In the world of
INTERVIEW WITH PETER BAGGE
ORIGINALLY FEATURED 1997 -by
Bagge is the creator, writer and artist of Hate, a comic book that
if we were going to categorize, would best be described as an alternative,
hip, story about the daily life of twenty something Buddy Bradley. If
youíre in your 20ís, youíll be able to relate to this comic. If
youíve ever been in your 20ís, youíll be able to relate to this
comic. And if youíre an old fart who pretends they were never young,
well hereís a chance to understand our generation better.
AG: So how did you get into the comic business?
PB: I lost a
bet (laughing). Just kidding. Iíve been drawing comics ever since I was
a little kid, and it was a goal of mine to get into comics. I couldnít
think of a better way to make a living.
AG: So youíve always wanted to do a comic?
art school is where it really reached its full realization. I met my then
girlfriend (now wife) there and she told me that she liked my drawings and
pushed me on and on.
AG: And the self publishing aspect of the business?
publishing never really interested me. I always considered it too much
like business and not enough time to do what I really liked, which was
drawing. Self publishing
served as a means, at the time, to get my material out there and show
people my stuff.
AG: Was the decision to do the book in black and white due to financial or creative reasons?
PB: I never
really thought about it until recently. I think that the general consensus
is that black and white is for a more mature, adult audience and the color
is more kiddie like. The old Mads were in color, and that didnít take
anything away from their appeal. I think it even added to it. But to
answer your question, it was an economic decision. Before the days of
computer colorization, it was very hard and time consuming to do a book in
color. Eventually, though, sales reached a point where it could be done in
color and it was more convenient to do so.
AG: Did color make the book more accessible to new readers?
makes a book like this look more appealing. Someone will go into a store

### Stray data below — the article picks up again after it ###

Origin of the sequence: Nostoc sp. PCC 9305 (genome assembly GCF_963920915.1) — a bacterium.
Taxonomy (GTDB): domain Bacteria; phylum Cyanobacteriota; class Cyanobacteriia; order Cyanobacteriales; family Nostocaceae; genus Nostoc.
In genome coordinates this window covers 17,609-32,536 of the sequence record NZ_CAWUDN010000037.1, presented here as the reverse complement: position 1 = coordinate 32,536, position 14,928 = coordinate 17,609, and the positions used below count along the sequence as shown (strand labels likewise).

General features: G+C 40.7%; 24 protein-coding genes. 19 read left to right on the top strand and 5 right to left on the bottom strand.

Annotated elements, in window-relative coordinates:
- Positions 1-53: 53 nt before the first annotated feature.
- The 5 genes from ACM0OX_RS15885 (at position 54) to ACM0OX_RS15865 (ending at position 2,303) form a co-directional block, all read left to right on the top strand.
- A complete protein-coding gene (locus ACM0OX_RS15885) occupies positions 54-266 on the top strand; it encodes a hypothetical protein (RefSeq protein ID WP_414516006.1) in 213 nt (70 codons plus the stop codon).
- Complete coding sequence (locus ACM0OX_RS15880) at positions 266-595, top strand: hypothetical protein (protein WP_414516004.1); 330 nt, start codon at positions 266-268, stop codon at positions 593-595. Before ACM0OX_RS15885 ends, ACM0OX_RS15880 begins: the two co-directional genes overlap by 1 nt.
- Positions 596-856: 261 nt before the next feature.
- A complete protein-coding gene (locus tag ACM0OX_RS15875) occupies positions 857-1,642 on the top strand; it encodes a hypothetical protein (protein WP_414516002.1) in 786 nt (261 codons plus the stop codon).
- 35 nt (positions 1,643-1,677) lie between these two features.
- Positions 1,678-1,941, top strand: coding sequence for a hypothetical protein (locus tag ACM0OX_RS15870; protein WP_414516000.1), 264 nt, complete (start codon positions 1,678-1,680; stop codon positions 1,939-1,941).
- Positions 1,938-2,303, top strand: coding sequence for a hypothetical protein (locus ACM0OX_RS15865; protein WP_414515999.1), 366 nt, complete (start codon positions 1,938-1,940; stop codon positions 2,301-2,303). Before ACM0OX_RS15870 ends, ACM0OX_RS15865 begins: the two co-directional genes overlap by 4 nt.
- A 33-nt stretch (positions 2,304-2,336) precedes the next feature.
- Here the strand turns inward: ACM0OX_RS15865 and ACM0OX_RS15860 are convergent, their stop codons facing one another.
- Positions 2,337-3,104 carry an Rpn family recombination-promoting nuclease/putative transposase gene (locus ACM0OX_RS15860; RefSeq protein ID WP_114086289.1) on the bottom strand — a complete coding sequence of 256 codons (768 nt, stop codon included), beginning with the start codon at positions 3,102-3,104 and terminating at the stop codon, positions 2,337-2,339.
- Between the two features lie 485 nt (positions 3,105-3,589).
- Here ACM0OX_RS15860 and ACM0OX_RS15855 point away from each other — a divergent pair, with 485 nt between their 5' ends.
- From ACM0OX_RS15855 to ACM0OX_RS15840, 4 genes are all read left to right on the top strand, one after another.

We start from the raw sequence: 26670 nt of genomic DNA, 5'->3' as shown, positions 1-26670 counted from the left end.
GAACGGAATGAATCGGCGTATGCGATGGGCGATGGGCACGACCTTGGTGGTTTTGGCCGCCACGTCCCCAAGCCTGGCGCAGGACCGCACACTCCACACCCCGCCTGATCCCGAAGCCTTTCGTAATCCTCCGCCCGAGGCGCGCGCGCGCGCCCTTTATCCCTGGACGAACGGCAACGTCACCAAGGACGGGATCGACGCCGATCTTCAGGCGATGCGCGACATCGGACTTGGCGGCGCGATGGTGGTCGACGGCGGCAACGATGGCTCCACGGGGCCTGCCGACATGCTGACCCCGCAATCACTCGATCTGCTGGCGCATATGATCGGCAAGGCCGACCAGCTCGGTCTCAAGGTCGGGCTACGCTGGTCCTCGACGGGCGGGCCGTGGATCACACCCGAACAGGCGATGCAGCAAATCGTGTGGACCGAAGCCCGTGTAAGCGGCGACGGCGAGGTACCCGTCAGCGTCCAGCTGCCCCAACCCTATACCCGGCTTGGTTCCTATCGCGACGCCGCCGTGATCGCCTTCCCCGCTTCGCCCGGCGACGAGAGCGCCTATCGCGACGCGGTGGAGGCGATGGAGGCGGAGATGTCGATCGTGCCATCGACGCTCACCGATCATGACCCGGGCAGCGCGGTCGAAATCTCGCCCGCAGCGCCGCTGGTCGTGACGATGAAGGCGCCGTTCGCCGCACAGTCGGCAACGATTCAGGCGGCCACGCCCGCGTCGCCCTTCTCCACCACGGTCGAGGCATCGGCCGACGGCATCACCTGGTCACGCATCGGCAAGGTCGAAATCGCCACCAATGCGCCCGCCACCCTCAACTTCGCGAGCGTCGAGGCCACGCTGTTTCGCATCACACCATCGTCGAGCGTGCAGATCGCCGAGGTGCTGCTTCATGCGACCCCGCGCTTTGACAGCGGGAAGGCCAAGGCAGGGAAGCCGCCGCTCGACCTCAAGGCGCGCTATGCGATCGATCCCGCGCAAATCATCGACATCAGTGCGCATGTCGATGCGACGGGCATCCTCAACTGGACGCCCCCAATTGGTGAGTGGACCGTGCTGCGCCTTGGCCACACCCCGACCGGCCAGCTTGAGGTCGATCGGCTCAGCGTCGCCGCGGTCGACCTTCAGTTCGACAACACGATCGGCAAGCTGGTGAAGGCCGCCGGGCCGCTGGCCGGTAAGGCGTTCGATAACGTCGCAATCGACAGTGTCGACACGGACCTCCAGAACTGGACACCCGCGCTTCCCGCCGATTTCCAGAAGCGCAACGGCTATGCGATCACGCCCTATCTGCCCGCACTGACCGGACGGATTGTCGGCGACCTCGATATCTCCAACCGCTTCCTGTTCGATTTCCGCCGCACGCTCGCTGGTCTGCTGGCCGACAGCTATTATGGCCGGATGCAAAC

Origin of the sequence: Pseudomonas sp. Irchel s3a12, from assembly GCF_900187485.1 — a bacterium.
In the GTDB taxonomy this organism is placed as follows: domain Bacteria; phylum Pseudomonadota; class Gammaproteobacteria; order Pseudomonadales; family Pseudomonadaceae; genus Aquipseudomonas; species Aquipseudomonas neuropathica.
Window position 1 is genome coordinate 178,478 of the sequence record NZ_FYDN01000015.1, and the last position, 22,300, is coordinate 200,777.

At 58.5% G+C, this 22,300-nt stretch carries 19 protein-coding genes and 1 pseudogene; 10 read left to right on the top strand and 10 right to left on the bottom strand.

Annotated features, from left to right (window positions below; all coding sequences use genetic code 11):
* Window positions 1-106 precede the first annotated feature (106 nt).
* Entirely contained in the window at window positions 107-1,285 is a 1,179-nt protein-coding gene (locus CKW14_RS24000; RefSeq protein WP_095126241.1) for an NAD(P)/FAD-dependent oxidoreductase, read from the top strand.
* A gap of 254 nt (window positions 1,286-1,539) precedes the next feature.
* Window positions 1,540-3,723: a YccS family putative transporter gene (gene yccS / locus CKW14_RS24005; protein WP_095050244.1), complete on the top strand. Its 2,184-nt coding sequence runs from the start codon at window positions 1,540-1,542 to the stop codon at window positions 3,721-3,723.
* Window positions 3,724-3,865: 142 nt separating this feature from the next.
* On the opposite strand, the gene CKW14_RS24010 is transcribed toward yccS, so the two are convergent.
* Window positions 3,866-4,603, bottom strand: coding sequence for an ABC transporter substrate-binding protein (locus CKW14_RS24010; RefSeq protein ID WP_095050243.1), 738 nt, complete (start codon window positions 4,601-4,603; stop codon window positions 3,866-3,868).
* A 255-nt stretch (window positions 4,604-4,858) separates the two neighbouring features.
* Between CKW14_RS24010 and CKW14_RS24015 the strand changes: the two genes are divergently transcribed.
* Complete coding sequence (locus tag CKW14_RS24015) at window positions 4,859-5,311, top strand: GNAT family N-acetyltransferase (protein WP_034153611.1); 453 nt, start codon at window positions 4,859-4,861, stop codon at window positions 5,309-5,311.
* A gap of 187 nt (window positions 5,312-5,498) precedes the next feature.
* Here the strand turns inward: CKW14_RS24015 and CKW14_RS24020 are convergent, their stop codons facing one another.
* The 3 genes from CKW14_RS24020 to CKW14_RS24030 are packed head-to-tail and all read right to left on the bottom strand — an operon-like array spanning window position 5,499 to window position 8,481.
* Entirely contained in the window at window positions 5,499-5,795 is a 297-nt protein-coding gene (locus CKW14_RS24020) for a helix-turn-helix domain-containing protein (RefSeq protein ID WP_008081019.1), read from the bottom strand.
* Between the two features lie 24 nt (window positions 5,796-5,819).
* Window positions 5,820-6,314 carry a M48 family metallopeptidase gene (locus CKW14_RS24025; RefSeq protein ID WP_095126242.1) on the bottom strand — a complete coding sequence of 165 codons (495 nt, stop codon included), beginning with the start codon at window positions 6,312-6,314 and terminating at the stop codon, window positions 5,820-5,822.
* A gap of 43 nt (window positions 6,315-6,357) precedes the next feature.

and flip through it maybe thinking Ďthis is harmless and appealingí,
and be more willing to try it out.
AG: Is this based on your life at all?
AG: Why did you decide to move Buddy away from Seattle and home to New Jersey?
first 15 issues of the book had Buddy moving to downtown Seattle with
people just like him. They were his own age, they too were on their own
for the first time. I enjoyed doing those stories, but I wanted to expand
and show more sides to Buddy. There was no interaction with older people
or kids in the Seattle stories. I suppose that I could have made him
perpetually twenty-something, and just updated the fashions every decade
or so, but it was more challenging and interesting for me to add the
AG: Why Jersey?
PB: Haha. It
could have been any suburban town. I just picked it at random. The big
crisis was how to get Buddy out of the city. I couldnít have his whole
family move to Seattle, so instead I had his relationship disintegrate to
the point where he needed to move back home, just to regroup.
AG: And what about the current storyline? From the
events in the book, it looks like another change is in store.
donít like locking myself into something. I think that this is just
another 15 issue long cycle in Buddyís life, and I canít really
envision anything past issue #30.
AG: You mean with Buddy at home or the comic in
AG: Are you prepared to walk away from your best
AG: What do you mean by that?
AG: And the future of Buddy?
Copyright©2000 Andrew Goletz